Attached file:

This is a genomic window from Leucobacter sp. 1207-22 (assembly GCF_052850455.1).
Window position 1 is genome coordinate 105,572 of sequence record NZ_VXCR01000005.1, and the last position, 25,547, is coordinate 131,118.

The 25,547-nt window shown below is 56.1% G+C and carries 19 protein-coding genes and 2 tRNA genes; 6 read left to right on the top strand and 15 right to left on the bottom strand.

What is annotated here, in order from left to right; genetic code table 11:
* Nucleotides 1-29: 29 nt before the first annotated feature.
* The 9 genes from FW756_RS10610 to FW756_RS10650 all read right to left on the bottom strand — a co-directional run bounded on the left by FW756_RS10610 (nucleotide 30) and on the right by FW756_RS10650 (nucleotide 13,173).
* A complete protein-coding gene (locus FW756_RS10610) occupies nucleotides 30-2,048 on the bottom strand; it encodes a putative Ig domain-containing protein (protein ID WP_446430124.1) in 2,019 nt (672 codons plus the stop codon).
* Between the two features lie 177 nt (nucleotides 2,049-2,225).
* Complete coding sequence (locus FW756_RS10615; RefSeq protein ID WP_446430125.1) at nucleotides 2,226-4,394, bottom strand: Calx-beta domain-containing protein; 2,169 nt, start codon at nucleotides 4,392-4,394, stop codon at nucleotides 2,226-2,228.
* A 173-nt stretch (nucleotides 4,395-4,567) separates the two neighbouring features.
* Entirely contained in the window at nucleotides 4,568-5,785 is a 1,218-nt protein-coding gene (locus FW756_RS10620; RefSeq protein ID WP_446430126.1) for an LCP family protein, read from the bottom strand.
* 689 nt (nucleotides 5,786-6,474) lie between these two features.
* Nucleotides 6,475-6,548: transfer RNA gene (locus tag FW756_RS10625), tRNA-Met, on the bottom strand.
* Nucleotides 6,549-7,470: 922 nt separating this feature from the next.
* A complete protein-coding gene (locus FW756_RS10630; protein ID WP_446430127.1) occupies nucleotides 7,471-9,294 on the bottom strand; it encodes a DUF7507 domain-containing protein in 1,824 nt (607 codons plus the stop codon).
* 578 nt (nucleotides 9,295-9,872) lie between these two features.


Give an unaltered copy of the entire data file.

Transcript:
This is a genomic window from Leucobacter sp. 1207-22 (assembly GCF_052850455.1).
Window position 1 is genome coordinate 105,572 of sequence record NZ_VXCR01000005.1, and the last position, 25,547, is coordinate 131,118.

The 25,547-nt window shown below is 56.1% G+C and carries 19 protein-coding genes and 2 tRNA genes; 6 read left to right on the top strand and 15 right to left on the bottom strand.

What is annotated here, in order from left to right; genetic code table 11:
* Nucleotides 1-29: 29 nt before the first annotated feature.
* The 9 genes from FW756_RS10610 to FW756_RS10650 all read right to left on the bottom strand — a co-directional run bounded on the left by FW756_RS10610 (nucleotide 30) and on the right by FW756_RS10650 (nucleotide 13,173).
* A complete protein-coding gene (locus FW756_RS10610) occupies nucleotides 30-2,048 on the bottom strand; it encodes a putative Ig domain-containing protein (protein ID WP_446430124.1) in 2,019 nt (672 codons plus the stop codon).
* Between the two features lie 177 nt (nucleotides 2,049-2,225).
* Complete coding sequence (locus FW756_RS10615; RefSeq protein ID WP_446430125.1) at nucleotides 2,226-4,394, bottom strand: Calx-beta domain-containing protein; 2,169 nt, start codon at nucleotides 4,392-4,394, stop codon at nucleotides 2,226-2,228.
* A 173-nt stretch (nucleotides 4,395-4,567) separates the two neighbouring features.
* Entirely contained in the window at nucleotides 4,568-5,785 is a 1,218-nt protein-coding gene (locus FW756_RS10620; RefSeq protein ID WP_446430126.1) for an LCP family protein, read from the bottom strand.
* 689 nt (nucleotides 5,786-6,474) lie between these two features.
* Nucleotides 6,475-6,548: transfer RNA gene (locus tag FW756_RS10625), tRNA-Met, on the bottom strand.
* Nucleotides 6,549-7,470: 922 nt separating this feature from the next.
* A complete protein-coding gene (locus FW756_RS10630; protein ID WP_446430127.1) occupies nucleotides 7,471-9,294 on the bottom strand; it encodes a DUF7507 domain-containing protein in 1,824 nt (607 codons plus the stop codon).
* 578 nt (nucleotides 9,295-9,872) lie between these two features.